I remember the time when you sent me a note in class that was marked urgent!!! In the note you asked me to be your girl friend.lol.

when we realized that our names could be in the score forever. You sat there punched a rock fist into the air and said, "I'm gonna be a fucking foot not ein music history!"

I will never forget you -- the man who renewed my faith in tenors. Only you could name a motorcycle by just listening to it drive by.

Two weeks later, and it's still true...you're really gone. I keep waiting for a sarcastic text message or random phonecall, but it hasn't happened, and it won't. You taught me many things. How to corner on a motorcycle. Not to soak a chicken in pure alcohol overnight (no matter how good you might think it's going to taste). That changing a car battery is as easy as changing a light bulb. That cigars taste better in celebration. That Dave Matthew's sounds better the second night. Going to see Lord of the Rings at 12:30am is the only way to see it. That there's nothing wrong with forgetting your words during your senior recital if you have a kickass voice to back it up.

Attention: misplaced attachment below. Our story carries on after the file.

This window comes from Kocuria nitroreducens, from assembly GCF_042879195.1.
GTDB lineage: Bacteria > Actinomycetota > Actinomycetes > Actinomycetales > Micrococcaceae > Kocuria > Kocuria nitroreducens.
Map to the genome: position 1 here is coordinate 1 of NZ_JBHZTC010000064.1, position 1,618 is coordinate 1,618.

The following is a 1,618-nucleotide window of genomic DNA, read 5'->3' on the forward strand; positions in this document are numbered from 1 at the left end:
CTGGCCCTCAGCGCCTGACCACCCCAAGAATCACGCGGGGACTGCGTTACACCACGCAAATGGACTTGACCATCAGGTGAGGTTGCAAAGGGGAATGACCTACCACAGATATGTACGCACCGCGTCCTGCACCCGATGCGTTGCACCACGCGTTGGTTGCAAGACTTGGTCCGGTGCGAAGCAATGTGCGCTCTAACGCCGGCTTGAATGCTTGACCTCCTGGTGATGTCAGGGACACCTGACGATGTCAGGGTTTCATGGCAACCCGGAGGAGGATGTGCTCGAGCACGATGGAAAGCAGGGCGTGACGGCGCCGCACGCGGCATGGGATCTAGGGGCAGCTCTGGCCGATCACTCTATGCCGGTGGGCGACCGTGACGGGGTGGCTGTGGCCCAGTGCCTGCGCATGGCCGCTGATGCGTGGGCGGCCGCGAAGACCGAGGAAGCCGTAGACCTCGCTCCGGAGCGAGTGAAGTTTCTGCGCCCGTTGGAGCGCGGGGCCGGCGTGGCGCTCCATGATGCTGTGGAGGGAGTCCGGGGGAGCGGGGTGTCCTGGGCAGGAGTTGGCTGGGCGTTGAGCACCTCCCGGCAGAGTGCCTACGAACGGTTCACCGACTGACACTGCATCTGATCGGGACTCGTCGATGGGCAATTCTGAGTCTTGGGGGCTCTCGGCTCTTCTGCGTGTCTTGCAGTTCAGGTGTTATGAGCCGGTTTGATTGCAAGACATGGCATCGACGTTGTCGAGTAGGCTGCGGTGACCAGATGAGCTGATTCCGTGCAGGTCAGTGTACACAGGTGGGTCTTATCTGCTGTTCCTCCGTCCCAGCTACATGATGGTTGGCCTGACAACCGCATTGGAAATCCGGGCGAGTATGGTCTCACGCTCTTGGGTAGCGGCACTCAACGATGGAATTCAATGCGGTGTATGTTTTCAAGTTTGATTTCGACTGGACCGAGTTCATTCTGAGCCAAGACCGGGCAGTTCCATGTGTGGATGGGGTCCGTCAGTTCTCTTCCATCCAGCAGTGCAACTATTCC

r.i.p.

7 Comments:

At 5:00 PM, Blogger Gidget said...

i am so sorry for your loss - my deepest sympathies and condolences

 
At 5:42 PM, Blogger Kim said...

Me too -- he sounds like a wonderful person.

There's a paper (diss?) waiting to be written here about how websites in general and blogging in particular have altered or melded with existing mourning rituals.

Off the top of my head, it seems like RIP blogs (and related critters) have made death much more personal for a much wider circle of people. In the pre-blog era, the 2nd grade sweetheart of the deceased probably wouldn't be invited to a memorial service (except perhaps in very small towns), let alone participate in it. RIP blogs allow people who are much farther from the deceased, geographically and socially, participate in the mourning "rituals."